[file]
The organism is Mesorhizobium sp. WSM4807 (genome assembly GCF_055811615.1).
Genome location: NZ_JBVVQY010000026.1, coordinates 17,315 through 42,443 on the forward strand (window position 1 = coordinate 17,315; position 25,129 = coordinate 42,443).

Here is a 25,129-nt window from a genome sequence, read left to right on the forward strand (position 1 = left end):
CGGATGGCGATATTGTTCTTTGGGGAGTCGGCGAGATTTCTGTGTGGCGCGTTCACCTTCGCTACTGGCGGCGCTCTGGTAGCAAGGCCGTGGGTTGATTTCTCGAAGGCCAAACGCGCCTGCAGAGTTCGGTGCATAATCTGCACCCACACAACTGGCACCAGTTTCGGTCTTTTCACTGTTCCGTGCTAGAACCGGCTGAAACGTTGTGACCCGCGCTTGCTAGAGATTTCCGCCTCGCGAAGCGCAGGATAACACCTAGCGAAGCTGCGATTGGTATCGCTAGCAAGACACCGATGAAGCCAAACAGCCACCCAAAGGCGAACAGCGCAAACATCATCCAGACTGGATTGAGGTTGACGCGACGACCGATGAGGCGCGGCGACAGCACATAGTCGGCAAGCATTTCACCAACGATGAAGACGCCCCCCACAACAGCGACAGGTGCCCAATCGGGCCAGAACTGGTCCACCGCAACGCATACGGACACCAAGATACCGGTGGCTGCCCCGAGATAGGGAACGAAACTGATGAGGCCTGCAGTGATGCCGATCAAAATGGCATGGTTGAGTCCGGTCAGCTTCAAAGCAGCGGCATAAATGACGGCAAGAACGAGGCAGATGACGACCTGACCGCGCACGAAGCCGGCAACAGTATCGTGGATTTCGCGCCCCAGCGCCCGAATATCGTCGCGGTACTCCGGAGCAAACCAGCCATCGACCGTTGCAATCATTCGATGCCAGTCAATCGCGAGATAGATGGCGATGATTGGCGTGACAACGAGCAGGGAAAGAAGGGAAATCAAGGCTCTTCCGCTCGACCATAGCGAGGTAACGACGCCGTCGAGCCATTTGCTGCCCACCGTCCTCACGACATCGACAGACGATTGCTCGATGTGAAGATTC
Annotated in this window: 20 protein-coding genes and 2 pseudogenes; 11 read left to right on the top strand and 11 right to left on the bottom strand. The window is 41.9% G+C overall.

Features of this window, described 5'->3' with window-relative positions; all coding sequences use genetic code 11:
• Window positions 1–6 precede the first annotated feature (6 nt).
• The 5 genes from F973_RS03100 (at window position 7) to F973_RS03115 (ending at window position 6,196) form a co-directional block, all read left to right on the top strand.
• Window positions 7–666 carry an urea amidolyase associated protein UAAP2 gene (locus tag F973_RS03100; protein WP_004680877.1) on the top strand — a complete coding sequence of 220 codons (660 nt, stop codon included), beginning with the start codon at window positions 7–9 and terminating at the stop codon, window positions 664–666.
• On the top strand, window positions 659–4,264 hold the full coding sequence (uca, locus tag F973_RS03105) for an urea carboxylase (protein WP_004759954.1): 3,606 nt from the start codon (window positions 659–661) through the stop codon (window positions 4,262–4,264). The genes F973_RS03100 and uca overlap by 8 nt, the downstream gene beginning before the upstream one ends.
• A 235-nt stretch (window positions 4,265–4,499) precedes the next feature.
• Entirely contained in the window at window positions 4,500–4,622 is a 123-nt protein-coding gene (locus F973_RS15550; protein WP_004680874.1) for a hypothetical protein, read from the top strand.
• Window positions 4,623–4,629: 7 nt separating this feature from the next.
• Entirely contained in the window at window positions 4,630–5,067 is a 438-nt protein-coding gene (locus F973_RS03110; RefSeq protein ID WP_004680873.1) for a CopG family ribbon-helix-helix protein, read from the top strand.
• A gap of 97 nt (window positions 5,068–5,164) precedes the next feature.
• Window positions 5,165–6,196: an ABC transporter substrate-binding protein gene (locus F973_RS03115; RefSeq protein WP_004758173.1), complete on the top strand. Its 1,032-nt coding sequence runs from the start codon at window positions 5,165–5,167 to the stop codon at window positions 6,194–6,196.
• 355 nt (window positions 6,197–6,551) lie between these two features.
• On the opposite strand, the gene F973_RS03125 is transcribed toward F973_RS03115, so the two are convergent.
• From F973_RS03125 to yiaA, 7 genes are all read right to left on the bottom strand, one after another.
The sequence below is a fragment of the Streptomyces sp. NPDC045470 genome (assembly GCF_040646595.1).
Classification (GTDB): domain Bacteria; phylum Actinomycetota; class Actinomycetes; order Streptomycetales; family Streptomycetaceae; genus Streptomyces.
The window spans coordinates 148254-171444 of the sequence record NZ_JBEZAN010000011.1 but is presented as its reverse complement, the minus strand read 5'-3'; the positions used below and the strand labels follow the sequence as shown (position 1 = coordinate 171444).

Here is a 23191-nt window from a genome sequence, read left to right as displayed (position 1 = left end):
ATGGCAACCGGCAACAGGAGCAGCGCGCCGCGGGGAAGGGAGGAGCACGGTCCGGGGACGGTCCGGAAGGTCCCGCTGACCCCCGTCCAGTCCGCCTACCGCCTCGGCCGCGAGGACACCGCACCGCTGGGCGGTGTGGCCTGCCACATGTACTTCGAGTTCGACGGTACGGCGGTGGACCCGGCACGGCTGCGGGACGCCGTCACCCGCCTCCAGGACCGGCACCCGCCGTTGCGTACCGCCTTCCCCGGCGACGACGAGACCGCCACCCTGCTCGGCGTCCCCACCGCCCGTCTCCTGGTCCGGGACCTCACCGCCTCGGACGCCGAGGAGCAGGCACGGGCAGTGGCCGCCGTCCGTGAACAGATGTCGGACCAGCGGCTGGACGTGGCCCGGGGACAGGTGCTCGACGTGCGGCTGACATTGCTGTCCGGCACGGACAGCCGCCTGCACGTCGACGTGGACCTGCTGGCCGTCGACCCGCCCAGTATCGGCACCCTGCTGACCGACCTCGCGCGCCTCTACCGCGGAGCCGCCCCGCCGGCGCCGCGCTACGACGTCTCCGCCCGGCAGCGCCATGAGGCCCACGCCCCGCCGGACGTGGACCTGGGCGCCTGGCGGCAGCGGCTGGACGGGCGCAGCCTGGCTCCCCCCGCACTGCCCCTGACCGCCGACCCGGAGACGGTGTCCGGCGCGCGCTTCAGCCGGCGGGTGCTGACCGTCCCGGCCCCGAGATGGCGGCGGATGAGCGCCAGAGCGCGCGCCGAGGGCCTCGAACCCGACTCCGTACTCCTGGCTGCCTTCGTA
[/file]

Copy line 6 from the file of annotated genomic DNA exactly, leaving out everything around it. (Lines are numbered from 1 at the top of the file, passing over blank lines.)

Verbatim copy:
Features of this window, described 5'->3' with window-relative positions; all coding sequences use genetic code 11: